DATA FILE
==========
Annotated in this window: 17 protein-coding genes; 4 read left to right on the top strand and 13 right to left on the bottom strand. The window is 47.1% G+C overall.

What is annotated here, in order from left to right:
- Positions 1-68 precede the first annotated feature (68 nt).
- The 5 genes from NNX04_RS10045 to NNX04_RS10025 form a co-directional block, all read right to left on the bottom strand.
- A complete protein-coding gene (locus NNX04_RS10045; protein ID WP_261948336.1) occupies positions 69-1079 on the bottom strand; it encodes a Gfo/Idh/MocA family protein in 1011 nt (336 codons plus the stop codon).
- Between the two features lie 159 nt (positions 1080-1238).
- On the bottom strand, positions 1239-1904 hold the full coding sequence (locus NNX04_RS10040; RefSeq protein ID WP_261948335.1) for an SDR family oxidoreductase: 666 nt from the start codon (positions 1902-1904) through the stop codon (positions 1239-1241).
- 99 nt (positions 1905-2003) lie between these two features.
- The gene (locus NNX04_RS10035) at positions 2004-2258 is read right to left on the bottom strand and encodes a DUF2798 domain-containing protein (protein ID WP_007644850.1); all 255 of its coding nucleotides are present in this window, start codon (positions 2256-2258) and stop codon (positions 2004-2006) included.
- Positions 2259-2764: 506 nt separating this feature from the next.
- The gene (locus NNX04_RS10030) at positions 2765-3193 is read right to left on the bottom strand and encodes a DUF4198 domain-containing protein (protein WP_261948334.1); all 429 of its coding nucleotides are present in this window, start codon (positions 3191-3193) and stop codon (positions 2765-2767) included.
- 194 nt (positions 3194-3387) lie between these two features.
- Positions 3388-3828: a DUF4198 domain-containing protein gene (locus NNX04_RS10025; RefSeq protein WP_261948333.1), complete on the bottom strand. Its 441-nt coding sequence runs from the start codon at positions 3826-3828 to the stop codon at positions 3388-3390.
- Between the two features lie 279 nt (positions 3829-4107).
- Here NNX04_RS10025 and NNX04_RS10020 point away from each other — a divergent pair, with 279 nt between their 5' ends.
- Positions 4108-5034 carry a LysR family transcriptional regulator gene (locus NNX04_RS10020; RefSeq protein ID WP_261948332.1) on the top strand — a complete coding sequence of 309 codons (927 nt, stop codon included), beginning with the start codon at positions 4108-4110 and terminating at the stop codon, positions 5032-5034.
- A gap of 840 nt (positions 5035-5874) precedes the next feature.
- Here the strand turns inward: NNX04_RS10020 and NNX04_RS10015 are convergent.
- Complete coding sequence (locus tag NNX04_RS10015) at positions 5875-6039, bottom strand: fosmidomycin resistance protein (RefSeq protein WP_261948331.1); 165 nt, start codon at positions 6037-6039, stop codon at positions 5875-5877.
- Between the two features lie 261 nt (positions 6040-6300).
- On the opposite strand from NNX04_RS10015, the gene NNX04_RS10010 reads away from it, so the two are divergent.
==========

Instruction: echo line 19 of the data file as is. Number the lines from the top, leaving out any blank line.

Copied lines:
- Complete coding sequence (locus tag NNX04_RS10015) at positions 5875-6039, bottom strand: fosmidomycin resistance protein (RefSeq protein WP_261948331.1); 165 nt, start codon at positions 6037-6039, stop codon at positions 5875-5877.